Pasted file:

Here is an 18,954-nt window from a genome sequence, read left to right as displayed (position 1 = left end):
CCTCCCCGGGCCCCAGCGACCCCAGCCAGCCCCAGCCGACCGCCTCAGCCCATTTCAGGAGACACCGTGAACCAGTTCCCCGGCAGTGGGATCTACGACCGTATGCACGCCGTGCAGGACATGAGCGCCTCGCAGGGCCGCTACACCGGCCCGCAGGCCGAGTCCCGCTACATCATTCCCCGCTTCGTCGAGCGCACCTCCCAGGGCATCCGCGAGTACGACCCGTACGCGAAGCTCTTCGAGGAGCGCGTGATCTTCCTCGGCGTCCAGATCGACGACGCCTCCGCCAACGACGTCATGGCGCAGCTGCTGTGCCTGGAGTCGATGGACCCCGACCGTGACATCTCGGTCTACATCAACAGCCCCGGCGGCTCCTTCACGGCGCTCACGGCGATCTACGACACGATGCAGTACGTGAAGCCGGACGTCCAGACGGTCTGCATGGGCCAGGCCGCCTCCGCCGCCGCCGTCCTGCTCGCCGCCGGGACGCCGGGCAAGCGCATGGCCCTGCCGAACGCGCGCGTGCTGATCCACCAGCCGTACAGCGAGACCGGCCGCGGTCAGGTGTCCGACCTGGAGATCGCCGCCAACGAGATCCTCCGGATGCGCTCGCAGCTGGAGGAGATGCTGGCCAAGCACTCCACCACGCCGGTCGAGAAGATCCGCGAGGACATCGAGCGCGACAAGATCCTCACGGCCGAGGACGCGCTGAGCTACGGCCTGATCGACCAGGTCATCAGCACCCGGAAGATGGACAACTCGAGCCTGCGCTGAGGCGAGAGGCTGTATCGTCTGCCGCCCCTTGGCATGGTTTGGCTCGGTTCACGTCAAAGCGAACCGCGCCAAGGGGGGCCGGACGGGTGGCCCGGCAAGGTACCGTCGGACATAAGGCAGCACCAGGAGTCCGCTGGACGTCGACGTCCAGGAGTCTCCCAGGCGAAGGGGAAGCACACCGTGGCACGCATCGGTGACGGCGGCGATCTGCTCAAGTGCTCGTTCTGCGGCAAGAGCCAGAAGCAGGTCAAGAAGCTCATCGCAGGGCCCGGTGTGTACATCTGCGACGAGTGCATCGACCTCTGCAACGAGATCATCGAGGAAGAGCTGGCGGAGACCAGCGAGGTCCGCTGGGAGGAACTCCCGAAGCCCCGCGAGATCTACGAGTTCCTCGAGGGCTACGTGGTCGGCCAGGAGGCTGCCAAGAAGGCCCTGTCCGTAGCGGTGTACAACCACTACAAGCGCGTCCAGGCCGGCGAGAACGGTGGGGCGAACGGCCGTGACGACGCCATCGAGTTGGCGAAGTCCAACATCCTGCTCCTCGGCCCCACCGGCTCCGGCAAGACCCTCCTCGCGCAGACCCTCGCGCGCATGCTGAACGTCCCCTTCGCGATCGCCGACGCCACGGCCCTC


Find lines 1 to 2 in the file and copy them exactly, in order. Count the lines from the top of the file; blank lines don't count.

Here is an 18,954-nt window from a genome sequence, read left to right as displayed (position 1 = left end):
CCTCCCCGGGCCCCAGCGACCCCAGCCAGCCCCAGCCGACCGCCTCAGCCCATTTCAGGAGACACCGTGAACCAGTTCCCCGGCAGTGGGATCTACGACCGTATGCACGCCGTGCAGGACATGAGCGCCTCGCAGGGCCGCTACACCGGCCCGCAGGCCGAGTCCCGCTACATCATTCCCCGCTTCGTCGAGCGCACCTCCCAGGGCATCCGCGAGTACGACCCGTACGCGAAGCTCTTCGAGGAGCGCGTGATCTTCCTCGGCGTCCAGATCGACGACGCCTCCGCCAACGACGTCATGGCGCAGCTGCTGTGCCTGGAGTCGATGGACCCCGACCGTGACATCTCGGTCTACATCAACAGCCCCGGCGGCTCCTTCACGGCGCTCACGGCGATCTACGACACGATGCAGTACGTGAAGCCGGACGTCCAGACGGTCTGCATGGGCCAGGCCGCCTCCGCCGCCGCCGTCCTGCTCGCCGCCGGGACGCCGGGCAAGCGCATGGCCCTGCCGAACGCGCGCGTGCTGATCCACCAGCCGTACAGCGAGACCGGCCGCGGTCAGGTGTCCGACCTGGAGATCGCCGCCAACGAGATCCTCCGGATGCGCTCGCAGCTGGAGGAGATGCTGGCCAAGCACTCCACCACGCCGGTCGAGAAGATCCGCGAGGACATCGAGCGCGACAAGATCCTCACGGCCGAGGACGCGCTGAGCTACGGCCTGATCGACCAGGTCATCAGCACCCGGAAGATGGACAACTCGAGCCTGCGCTGAGGCGAGAGGCTGTATCGTCTGCCGCCCCTTGGCATGGTTTGGCTCGGTTCACGTCAAAGCGAACCGCGCCAAGGGGGGCCGGACGGGTGGCCCGGCAAGGTACCGTCGGACATAAGGCAGCACCAGGAGTCCGCTGGACGTCGACGTCCAGGAGTCTCCCAGGCGAAGGGGAAGCACACCGTGGCACGCATCGGTGACGGCGGCGATCTGCTCAAGTGCTCGTTCTGCGGCAAGAGCCAGAAGCAGGTCAAGAAGCTCATCGCAGGGCCCGGTGTGTACATCTGCGACGAGTGCATCGACCTCTGCAACGAGATCATCGAGGAAGAGCTGGCGGAGACCAGCGAGGTCCGCTGGGAGGAACTCCCGAAGCCCCGCGAGATCTACGAGTTCCTCGAGGGCTACGTGGTCGGCCAGGAGGCTGCCAAGAAGGCCCTGTCCGTAGCGGTGTACAACCACTACAAGCGCGTCCAGGCCGGCGAGAACGGTGGGGCGAACGGCCGTGACGACGCCATCGAGTTGGCGAAGTCCAACATCCTGCTCCTCGGCCCCACCGGCTCCGGCAAGACCCTCCTCGCGCAGACCCTCGCGCGCATGCTGAACGTCCCCTTCGCGATCGCCGACGCCACGGCCCTC